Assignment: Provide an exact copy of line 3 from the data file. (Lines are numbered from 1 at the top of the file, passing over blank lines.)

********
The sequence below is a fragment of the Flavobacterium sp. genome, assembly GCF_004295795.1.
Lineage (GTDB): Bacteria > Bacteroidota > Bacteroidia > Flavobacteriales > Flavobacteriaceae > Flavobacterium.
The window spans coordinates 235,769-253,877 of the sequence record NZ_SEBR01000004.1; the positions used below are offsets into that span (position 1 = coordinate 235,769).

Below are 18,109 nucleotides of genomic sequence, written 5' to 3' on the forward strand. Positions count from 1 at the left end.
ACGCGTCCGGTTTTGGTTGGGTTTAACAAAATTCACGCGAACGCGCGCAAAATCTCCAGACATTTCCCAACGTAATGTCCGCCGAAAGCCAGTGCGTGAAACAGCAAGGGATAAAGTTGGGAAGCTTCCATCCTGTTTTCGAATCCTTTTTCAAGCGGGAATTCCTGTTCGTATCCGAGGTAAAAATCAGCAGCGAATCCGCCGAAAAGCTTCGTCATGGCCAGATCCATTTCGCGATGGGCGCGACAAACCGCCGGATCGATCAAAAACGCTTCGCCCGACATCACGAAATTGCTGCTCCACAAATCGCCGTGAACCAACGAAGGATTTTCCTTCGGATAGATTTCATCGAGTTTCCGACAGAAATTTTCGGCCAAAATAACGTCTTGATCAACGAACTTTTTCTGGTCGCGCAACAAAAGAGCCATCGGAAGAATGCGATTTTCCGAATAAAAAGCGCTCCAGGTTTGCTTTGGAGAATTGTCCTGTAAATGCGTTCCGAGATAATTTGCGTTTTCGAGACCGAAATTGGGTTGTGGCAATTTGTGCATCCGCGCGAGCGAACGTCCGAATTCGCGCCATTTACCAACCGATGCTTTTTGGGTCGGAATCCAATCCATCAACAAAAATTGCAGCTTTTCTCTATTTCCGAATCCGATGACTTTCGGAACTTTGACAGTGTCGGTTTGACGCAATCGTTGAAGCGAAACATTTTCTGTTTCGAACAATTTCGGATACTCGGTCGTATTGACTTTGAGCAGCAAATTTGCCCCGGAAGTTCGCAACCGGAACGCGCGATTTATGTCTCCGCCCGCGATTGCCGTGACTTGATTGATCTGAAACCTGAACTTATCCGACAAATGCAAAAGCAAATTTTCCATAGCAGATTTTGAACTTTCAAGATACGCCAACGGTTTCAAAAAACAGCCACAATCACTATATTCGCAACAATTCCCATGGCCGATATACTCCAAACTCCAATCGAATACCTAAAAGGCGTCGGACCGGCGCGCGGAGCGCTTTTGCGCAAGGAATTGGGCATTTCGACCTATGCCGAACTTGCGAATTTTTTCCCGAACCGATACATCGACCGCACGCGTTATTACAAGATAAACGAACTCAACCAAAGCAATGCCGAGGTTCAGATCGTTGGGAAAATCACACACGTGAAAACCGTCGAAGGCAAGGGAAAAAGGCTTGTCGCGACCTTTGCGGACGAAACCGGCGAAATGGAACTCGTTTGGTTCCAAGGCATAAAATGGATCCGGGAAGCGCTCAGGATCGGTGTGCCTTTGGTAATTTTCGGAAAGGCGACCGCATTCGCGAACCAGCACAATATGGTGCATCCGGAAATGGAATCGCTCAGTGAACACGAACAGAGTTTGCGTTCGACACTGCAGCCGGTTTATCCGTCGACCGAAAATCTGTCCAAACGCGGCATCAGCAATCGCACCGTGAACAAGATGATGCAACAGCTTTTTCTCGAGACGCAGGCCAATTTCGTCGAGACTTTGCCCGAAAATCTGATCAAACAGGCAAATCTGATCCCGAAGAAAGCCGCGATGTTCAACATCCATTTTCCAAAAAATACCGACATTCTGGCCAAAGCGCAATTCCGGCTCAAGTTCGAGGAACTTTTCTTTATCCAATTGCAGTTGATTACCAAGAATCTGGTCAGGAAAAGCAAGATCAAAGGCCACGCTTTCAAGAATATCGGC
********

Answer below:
The window spans coordinates 235,769-253,877 of the sequence record NZ_SEBR01000004.1; the positions used below are offsets into that span (position 1 = coordinate 235,769).